The bed bug, also known as Cimex lectularius, is a parasite that feeds on the blood of human beings and animals, causing nasty little bites which itch and generally irritate the skin. To get rid of bed bug bites, you can apply some Benadryl or calamine lotion, but ultimately time will heal the wound.
While bed bugs usually nocturnal, they have been known to come out during the day too. They are usually reddish-brown and almost look like tics, and can live in a variety of conditions and room temperatures. Natural predators of the bedbug include roaches, aunts, and spiders, however they are not usually effective in eradicating bedbug populations.
The thing that makes bed bugs especially tough are their eggs. The eggs are nearly microscopic and stick to all kinds of hidden places, in between seams and cracks in the bed frame and behind walls, electric sockets and more. In addition to this, once a bed bug egg hatches, the small babies known as nymphs are transparent and practically 100% see-through until they have their first blood meal.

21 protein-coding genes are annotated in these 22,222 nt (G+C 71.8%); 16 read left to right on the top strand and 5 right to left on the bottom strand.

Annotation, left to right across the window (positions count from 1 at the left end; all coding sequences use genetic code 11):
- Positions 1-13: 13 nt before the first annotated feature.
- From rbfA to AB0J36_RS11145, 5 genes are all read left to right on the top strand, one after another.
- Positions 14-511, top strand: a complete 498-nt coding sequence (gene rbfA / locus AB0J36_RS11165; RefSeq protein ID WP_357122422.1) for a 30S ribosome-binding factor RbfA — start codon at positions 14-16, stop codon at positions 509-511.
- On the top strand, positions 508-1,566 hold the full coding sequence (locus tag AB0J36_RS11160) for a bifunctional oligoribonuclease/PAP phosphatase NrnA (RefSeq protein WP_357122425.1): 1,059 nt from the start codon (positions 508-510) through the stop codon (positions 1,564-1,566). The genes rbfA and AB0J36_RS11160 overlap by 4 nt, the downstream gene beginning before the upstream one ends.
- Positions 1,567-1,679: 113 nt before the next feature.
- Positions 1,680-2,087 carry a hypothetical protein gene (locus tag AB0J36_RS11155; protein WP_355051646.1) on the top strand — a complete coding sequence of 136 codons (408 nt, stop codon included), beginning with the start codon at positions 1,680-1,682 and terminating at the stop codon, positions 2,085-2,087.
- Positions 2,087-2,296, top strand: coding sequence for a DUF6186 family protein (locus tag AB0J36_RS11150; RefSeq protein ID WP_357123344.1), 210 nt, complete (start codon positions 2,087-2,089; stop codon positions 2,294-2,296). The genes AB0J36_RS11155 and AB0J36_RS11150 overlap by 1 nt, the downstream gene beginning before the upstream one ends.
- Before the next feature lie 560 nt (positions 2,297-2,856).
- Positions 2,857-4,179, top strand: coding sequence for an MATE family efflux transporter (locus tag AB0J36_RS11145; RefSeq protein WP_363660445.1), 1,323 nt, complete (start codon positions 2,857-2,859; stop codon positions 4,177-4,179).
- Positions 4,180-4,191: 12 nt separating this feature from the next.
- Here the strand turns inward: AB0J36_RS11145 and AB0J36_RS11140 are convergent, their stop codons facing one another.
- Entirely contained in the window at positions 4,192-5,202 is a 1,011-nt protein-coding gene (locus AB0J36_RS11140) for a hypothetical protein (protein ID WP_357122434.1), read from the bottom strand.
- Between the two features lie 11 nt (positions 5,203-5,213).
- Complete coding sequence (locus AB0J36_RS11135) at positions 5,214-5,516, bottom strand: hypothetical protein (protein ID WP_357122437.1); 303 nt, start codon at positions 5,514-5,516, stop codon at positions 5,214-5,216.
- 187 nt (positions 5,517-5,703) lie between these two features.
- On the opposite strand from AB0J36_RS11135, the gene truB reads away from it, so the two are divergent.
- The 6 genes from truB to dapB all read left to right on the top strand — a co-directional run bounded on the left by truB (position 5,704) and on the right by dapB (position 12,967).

What are bed bugs doing in my house?
The United States National Pest Management Association reported a 71% increase in calls about bedbugs starting in the year 2000. If you’re wondering how do you get bed bugs, the process is completely random. Asking do I have bed bugs could mean that you well do.
In New York City there has been a 2000% increase in bedbugs since 2004. Major US cities like New York City, Los Angeles, Chicago, Houston, Philadelphia, Dallas, Detroit, Washington DC, and Cleveland have all reported significant outbreaks of bed bugs in recent years.
Bed Bugs are in Big Cities With Multi-Dwelling Units
One of the biggest reasons why bed bugs have proliferated in recent times is that many of the pesticides do not even work on bed bugs. A resistance to pesticides has built up significantly over time and pesticides in general can be intrinsically harmful to human health. In fact the most effective insecticide against bedbugs has been found to be potentially toxic to children exposed to it according to the United States Environmental Protection Agency.